Zine Scene: 140 zine

140 is a new photography zine from dubstep podcasters Deep Tempo, “documenting our culture on 35mm” (their own words). Rob Smith sat down with Deep Tempo, aka The Roving Dread and Cuttah, to learn all about it and everything else they’re up to…

Your Deep Tempo podcast was born from hours of dubstep-related chat in the pub. Why was a print zine the next step?
It stemmed from the many sources I used to read to stay up to date with the scene, ceasing to exist. The ones that do occasionally feature a dubstep article these days only ever cover the big names, yet there’s so much more going on! After thinking about it long enough, I felt strongly that someone should be covering these moments/artists and having made the connections with the podcast and already attending many events, I felt compelled to do it.

Your zine is predominantly photography-based; was that always the intention?
I’m storytelling with photography. Plus, I’ve never been an academic. I’ve only ever known how to write in my own voice, typically with some slang. I have dyslexia, so I have always learned best by being practical, getting stuck in and giving things a go. So I’ve taken that approach with most things I do. Why write it when I can show it?

The photos in your zine are all shot on black and white film. Have you always been into film photography, or was the zine your introduction to it?
I went to Leamington College and was lucky that photography was a part of my course and I could use the darkroom to get experimental with developing film. I spent three years there doing that on and off, but after college, I never really returned to photography for any focused time or projects. I’ve always been a nighttime crafter, whether after work, school or college. To this day, a decade later, after work, I do my side projects that involve all sorts of creative practices and skills. Becoming a DJ/podcaster has led me back to photography and printmaking and I’m sure it’ll lead me on to something else.

What will you bring to our Independent Print Market?
I’ll bring 140 zines one, two and three, including some of the last few remaining first editions of zines one and two. Usually, I only create one merch piece alongside each zine, but for the market, I will bring new bits.

Can you pick out any photos from any of your zines as favourites of yours?
Tough question! My favourites aren’t necessarily the most technically perfect ones but I’ll just mention one from each zine so far.

Zine 1: The group pre-drinks photo (p36) in a tiny pub courtyard. I couldn’t even get everyone in focus but it’s the people in the shot, a great bunch from the Netherlands, Austria and Germany, that I’ve now met up with at several events.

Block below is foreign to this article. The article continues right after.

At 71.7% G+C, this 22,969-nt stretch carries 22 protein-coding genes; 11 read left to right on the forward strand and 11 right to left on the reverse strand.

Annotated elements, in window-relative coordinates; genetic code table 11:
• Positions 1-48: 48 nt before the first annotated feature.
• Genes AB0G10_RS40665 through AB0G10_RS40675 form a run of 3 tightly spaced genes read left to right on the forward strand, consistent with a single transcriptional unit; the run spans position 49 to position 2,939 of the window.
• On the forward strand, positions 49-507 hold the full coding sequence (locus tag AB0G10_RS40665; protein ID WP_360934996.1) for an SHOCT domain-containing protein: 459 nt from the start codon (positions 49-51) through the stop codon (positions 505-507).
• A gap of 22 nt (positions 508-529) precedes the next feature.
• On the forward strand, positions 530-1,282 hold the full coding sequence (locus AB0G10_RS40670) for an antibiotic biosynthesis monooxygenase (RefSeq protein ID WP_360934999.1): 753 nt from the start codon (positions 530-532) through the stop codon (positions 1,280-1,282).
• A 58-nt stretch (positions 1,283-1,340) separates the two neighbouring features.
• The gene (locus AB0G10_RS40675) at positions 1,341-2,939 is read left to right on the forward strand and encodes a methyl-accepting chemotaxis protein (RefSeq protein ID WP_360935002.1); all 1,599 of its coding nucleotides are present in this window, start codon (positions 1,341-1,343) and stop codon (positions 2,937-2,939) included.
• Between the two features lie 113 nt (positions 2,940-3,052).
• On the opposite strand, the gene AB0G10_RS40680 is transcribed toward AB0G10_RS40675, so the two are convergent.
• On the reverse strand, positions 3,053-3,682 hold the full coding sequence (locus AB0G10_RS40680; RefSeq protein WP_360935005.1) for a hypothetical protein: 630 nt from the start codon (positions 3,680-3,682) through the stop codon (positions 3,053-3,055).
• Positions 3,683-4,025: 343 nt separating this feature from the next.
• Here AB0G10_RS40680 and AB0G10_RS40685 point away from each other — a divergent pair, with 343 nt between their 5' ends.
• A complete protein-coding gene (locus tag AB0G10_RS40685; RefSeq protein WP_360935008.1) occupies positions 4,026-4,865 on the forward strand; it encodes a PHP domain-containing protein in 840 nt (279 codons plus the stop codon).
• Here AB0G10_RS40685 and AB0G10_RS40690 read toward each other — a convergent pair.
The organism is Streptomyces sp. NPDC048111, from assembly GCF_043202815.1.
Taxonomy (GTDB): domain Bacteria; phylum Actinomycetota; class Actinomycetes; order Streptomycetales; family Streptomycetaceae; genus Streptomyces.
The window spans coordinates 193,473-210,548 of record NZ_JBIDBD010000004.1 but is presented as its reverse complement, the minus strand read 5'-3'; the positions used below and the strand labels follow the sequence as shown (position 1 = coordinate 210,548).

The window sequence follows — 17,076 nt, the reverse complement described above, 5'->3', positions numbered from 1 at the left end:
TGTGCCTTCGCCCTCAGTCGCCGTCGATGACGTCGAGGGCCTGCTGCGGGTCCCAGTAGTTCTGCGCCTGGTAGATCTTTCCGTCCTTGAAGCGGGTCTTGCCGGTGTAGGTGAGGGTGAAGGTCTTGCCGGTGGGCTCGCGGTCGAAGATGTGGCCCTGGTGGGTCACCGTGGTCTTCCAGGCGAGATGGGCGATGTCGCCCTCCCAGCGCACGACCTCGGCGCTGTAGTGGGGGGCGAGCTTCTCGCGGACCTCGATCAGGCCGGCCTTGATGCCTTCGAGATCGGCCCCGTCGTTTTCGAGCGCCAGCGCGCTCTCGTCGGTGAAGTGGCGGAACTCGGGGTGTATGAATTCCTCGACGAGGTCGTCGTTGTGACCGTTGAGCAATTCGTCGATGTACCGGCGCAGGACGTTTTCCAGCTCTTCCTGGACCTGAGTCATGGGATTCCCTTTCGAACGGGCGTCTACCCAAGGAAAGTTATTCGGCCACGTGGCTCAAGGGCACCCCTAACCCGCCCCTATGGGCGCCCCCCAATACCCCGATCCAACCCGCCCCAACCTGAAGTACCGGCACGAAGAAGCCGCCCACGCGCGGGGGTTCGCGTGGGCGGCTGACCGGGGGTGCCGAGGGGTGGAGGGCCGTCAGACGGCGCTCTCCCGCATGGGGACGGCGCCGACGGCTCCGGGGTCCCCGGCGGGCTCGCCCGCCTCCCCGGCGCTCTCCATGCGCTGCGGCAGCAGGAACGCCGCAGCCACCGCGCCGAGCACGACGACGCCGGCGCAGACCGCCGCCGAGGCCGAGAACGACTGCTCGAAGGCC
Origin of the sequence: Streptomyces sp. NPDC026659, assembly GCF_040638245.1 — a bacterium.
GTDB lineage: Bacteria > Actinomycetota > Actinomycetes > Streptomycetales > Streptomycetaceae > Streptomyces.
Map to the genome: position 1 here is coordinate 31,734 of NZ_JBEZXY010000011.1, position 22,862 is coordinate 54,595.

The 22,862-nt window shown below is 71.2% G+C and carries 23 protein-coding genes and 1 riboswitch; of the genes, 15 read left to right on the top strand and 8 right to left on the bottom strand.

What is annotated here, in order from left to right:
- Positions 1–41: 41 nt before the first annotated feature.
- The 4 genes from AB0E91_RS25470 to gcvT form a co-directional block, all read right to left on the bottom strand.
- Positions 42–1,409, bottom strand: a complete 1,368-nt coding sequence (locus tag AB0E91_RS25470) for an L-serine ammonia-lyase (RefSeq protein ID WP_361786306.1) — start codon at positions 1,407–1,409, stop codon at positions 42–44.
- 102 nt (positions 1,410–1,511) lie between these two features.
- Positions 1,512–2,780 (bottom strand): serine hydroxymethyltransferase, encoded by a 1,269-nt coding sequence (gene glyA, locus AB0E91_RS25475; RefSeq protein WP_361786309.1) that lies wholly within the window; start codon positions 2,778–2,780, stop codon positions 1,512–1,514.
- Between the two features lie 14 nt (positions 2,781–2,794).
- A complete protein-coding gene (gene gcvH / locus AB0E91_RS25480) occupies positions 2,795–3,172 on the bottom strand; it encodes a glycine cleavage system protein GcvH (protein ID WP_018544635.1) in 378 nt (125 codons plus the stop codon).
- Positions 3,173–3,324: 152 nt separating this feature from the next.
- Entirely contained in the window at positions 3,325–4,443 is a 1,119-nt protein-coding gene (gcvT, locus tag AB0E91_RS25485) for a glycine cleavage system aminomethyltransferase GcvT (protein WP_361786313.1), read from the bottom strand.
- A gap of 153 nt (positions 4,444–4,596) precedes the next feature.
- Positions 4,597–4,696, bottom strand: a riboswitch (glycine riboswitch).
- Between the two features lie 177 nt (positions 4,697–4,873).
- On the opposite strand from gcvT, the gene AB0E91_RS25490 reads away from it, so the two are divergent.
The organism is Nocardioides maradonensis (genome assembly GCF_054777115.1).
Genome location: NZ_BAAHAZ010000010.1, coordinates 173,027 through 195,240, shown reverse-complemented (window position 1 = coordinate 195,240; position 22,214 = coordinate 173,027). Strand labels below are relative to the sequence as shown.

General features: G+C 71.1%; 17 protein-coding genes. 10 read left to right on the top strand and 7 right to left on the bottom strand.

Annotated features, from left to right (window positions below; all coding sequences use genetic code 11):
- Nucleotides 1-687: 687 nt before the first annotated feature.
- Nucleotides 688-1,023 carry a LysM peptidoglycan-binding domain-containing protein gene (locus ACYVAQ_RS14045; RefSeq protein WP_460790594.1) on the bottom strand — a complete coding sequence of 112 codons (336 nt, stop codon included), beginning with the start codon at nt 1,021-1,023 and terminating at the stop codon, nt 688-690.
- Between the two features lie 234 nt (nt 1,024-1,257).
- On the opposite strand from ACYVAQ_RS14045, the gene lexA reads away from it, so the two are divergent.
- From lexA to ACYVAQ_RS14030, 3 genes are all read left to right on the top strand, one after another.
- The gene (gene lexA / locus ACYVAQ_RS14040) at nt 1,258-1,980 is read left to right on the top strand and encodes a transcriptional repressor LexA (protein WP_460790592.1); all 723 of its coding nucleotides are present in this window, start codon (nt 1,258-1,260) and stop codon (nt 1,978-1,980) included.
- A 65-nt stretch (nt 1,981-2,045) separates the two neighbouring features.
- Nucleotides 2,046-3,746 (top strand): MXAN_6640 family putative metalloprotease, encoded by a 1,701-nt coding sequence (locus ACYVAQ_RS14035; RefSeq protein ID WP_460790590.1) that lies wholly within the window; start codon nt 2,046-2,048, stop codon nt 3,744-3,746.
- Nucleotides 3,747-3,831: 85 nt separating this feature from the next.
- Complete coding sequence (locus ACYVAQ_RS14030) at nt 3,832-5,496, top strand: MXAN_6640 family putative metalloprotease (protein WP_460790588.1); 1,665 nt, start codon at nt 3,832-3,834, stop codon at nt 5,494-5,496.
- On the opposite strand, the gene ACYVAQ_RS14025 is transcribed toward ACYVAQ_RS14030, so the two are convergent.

Zine 2: Goth-Trad (p7) at Outlook UK festival, just because I’m a complete and utter fanboy of his sound. Knowing how he thinks about crafting a set and moving a dance floor, capturing him as he cues up a fresh cut was just the pinnacle for me.

Zine 3: At One Love Formosa Festival in Taiwan (p51/52). Every party & event needs someone to be the first on the dancefloor. I managed to capture this guy while he’s lost in the music, first on the dance floor and right up close to the sound system with everyone else standing quite far back behind him.

With FWD>> returning with an event at Printworks, do you feel like there’s been a recent renewal of interest in dubstep’s roots?
Yes and no, it depends on where you’re talking about. Unfortunately, we couldn’t attend that night as we had a booking abroad but it would have been cool to experience. Outside of the UK, I think there’s lots of new interest, people learning backwards from the current sounds dubstep has inspired.

People did travel from all over to go to that night but I think the real underground nights and newer producers still lack a lot of love they deserve. I personally would have loved to have seen some younger, fresher producers on that FWD>> main room lineup. But that’s our mission with Deep Tempo. We’ll keep shouting about the “little fam”.

Deep Tempo/140 have recently started a Patreon. What can fans of the zine find on it?
We’ve recently decided to give our top-tier members on the Deep Tempo Patreon free copies of all future zines. There are other tiers for early access and discounts on zines and merch too. I’m also looking at doing some live streams around how I put the zines together and photography chats etc.

The chat element of your podcast is what makes it stand out from other Dubstep mix podcasts. Did you want to keep the zine more visual than chat or editorial-focused?
Yeah, with everything else I have going on, it’s the easiest way for me to serve my community in a way that I feel is currently lacking. I’m a big believer in doing things in whatever way helps you express yourself in a consistent way. Using whatever tools I have access to and skills, I have or am willing to learn.

What’s the most interesting event dubstep has taken you to?
Really all the events covered in zine three across Japan and Taiwan. But if I had to pick one, I would say Nagoya, Japan. Before the trip, I knew of the Taiwan crews doing events and had long followed the Tokyo scene. I hadn’t heard of the Nagoya Bass Lab crew before though, so when Yudai invited me down to play, I was stoked to visit a new city in Japan. It was a fairly quiet mid-week set, but everyone there was so welcoming, super funny, and, most importantly, enjoying the music.

Favourite VIP you’re both into atm?
Leftlow – Cluedub VIP. Mashes up the dance every time. The original came out in 2019 on System.